View Full Version : concerta and no suicidal thoughts for once


failurebydesign
07-28-08, 12:39 AM
this is weird for me so i thought i'd share to get some insight

for a long time i had been constantly consumed by suicidal thoughts and events over the past yr (isolating myself and social anxiety conseqently lding to dropping out of uni and BIG stressor (my ex-bf dying)). I would try and go out with my friends but feel trapped and like running away with no where to run and end up in the bathroom cutting the hell outta my wrists. or trying to od. or thinking of ways to die.

but since i have been on concerta all the self-destructive habits have disappeared (2 months). not one thought of any thing harmful. i see the reality of who my ex was (someone who i love but who beat me up and used me, and realise i dont have to be guilty about living or leaving him before he dragged me where he was headed)

i also can rationalise any depressing thoughts that come into my mind. and confront ppl more easily about what im feeling (also realise in my own mind what i am feeling which i found frustrating before and just assumed i was frustrating). I find it easier not to repress my emotions and to solve problems that do arise by talking with ppl.

but it seems a little too good to be true. like im setting myself up for a fall. hope has never been an option so i never got my hopes up. but maybe im not depressed just scared of the huge turnaround.

i dont know. its too not like me to not think like this. and its a great feeling. but does it last? is the depression caused by the adhd ? did it ever really exist? or was my mind in a negative feedback loop before? how long do adhd ppl stay on meds? how long will i get to feel like this before it gets taken away? has anyone been on a med for a long period and not lost effectiveness? whats withdrawal like? will my depression come back 10x worse?

KurtG85
09-07-08, 05:53 PM
People frequently make the mistake (in my un-professional opinion) of thinking that their depression/anxiety must have been caused by adhd when they see improvement in these areas after taking a med labeled for treatment of adhd. The fact is many of the neurotransmitters targeted to affect attention are also significant in mood regulation. Stumble upon a med which helps you focus like the dickens (as I have) yet has 0 effect on your depressive/anxious mood and you will be reminded that adhd and depression are two different issues in your brain.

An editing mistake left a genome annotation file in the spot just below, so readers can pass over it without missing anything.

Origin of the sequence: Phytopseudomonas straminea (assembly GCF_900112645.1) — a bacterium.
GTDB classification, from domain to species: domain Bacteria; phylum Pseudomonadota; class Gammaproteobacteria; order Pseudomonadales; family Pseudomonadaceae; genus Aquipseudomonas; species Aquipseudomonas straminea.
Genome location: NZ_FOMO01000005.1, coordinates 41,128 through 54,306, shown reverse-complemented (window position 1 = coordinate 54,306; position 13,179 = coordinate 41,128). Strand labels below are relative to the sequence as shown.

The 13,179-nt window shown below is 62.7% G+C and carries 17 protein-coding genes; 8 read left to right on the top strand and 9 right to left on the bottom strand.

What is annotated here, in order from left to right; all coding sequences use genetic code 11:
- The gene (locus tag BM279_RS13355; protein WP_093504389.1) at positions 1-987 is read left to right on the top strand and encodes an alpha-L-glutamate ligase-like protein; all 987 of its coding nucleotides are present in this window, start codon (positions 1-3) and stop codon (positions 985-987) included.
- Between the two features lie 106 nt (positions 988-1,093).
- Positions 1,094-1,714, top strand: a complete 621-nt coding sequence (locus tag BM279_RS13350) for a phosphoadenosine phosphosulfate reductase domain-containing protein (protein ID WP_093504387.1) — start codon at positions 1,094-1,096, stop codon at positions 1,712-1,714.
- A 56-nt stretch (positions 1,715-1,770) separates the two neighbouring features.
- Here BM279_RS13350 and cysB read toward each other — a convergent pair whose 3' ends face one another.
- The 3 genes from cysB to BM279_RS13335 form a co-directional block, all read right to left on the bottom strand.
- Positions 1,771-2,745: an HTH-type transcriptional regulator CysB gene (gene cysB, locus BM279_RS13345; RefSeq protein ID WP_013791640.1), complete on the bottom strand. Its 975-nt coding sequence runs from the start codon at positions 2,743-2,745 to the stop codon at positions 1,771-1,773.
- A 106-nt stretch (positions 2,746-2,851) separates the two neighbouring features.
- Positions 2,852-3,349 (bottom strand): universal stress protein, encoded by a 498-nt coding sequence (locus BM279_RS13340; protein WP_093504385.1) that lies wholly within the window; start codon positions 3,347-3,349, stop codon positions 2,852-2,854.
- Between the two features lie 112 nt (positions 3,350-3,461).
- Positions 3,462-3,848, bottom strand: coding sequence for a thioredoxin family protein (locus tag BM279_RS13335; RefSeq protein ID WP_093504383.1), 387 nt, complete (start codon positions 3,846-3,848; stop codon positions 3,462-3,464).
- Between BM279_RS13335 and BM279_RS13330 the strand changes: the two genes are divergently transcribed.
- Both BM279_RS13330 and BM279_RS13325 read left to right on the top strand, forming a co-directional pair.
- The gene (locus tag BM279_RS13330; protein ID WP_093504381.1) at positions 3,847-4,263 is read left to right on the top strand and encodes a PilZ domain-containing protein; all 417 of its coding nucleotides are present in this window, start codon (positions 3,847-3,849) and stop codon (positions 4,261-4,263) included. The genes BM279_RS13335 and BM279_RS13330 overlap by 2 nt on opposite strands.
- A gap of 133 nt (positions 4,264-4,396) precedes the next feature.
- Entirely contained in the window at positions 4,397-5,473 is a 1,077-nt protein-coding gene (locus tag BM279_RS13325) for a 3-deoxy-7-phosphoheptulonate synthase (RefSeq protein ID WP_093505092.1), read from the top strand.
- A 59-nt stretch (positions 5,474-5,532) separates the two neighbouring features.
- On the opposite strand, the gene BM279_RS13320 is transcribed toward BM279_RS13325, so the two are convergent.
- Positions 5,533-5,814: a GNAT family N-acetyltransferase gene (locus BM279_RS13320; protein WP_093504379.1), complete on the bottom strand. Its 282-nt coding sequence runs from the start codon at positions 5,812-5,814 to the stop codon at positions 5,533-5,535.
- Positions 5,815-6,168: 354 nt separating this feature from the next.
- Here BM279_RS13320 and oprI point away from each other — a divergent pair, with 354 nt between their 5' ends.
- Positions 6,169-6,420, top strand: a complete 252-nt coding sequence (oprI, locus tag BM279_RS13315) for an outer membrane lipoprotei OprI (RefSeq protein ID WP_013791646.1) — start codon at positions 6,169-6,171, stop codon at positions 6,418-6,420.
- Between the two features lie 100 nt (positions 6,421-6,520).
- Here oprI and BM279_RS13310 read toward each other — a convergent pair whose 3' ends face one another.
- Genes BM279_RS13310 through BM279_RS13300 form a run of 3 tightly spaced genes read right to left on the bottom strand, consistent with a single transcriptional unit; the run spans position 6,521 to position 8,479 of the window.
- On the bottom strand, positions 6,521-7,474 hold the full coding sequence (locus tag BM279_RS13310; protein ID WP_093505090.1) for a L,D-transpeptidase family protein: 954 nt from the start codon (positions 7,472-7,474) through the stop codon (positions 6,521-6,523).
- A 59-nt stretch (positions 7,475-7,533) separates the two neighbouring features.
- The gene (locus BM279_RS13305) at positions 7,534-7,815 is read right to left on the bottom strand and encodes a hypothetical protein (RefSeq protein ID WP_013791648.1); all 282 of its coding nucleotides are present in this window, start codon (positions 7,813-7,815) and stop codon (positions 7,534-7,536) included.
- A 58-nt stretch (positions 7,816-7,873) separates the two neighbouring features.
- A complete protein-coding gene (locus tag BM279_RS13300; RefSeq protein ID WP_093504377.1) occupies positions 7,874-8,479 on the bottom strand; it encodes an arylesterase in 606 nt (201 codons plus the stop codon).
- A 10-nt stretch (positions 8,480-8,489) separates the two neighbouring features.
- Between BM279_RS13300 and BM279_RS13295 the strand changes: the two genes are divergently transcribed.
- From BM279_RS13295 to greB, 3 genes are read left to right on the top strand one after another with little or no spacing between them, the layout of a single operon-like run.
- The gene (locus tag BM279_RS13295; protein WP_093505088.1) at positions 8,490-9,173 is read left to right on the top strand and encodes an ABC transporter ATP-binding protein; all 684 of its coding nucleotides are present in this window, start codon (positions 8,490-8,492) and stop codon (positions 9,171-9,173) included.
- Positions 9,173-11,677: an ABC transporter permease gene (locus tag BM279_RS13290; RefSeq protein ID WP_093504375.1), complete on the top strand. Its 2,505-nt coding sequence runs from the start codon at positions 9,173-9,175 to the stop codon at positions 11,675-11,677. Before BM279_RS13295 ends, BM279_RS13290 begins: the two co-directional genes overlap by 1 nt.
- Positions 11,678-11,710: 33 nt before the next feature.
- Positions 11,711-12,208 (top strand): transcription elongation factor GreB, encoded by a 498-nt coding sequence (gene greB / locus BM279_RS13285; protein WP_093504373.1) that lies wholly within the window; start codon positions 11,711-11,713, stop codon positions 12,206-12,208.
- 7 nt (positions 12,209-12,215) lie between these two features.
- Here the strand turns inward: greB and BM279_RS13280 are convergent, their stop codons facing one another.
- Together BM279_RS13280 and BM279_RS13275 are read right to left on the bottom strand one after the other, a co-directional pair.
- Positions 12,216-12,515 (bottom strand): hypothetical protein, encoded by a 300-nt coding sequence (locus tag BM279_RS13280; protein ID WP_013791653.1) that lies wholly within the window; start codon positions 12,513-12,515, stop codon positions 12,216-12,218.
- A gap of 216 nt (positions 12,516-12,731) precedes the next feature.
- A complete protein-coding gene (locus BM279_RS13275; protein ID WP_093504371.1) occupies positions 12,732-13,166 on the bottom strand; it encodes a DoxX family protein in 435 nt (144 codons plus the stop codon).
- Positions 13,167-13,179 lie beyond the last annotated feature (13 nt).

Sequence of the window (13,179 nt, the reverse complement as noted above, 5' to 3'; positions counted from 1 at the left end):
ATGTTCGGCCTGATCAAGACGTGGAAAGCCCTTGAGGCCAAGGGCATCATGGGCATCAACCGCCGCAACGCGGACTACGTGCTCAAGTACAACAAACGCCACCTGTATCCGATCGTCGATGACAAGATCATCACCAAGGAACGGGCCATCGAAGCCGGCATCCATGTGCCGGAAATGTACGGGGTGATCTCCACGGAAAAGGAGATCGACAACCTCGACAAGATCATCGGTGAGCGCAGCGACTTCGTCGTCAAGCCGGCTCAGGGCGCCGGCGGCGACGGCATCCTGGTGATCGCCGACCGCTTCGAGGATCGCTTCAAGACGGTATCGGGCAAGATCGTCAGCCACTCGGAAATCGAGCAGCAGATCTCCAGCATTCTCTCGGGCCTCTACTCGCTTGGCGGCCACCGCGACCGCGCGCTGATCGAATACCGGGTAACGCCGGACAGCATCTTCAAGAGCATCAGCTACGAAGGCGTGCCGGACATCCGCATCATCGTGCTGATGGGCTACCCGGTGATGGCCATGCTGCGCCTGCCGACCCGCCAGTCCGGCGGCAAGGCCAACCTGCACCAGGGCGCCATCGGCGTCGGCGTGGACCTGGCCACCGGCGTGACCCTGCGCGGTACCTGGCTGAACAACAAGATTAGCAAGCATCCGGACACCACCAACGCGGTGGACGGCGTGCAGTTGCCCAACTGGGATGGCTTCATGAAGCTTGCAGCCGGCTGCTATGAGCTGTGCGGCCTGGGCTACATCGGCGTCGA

My guess is the agonism of dopamine (by concerta) is likely what is contributing to your increased self confidence and your improved ability to focus and rationalize rather than becoming over-whelmed by emotion. I base this on my first hand experience with pretty much every 'marketable' psychotropic med in existence.
I understand how the huge sudden change in everyday thought processes can be startling.
Yes, your mind was probably in a learned negative feedback loop before like those of most depressed people. Clearly it still is in one to some extent, but thats the point of meds: to help break you out of that process by removing the intensity of negative emotions so you can still function despite their presence.
People stay on adhd meds for varying levels of time. Clearly your med is helping you in more areas than just focus and therefore it would seem to be advantageous to not suddenly just stop taking it for periods of time like others might do who really don't need or notice the other mood boosting effects it can have.
No med I have been on for any period of time has ever lost effectiveness (barring any additional life "trauma" which obviously is going to make you feel worse, but thats not the med losing effectiveness).
There isn't a lot of conclusive research either way on whether extended use of meds can make whatever issue you are treating with the med worse in the long run.
Withdrawal varies from person to person, med to med. Personally the few days of crappy withdrawal I rarely experienced is a joke compared to a lifetime of everyday suicidal thoughts, panic attacks, etc. The reality (and gratitude I have for that reality) that there is hope* in this day and age for improved psychological 'health' through meds far outweighs any grievances I have while suffering through withdrawal of any med that has turned out not to help.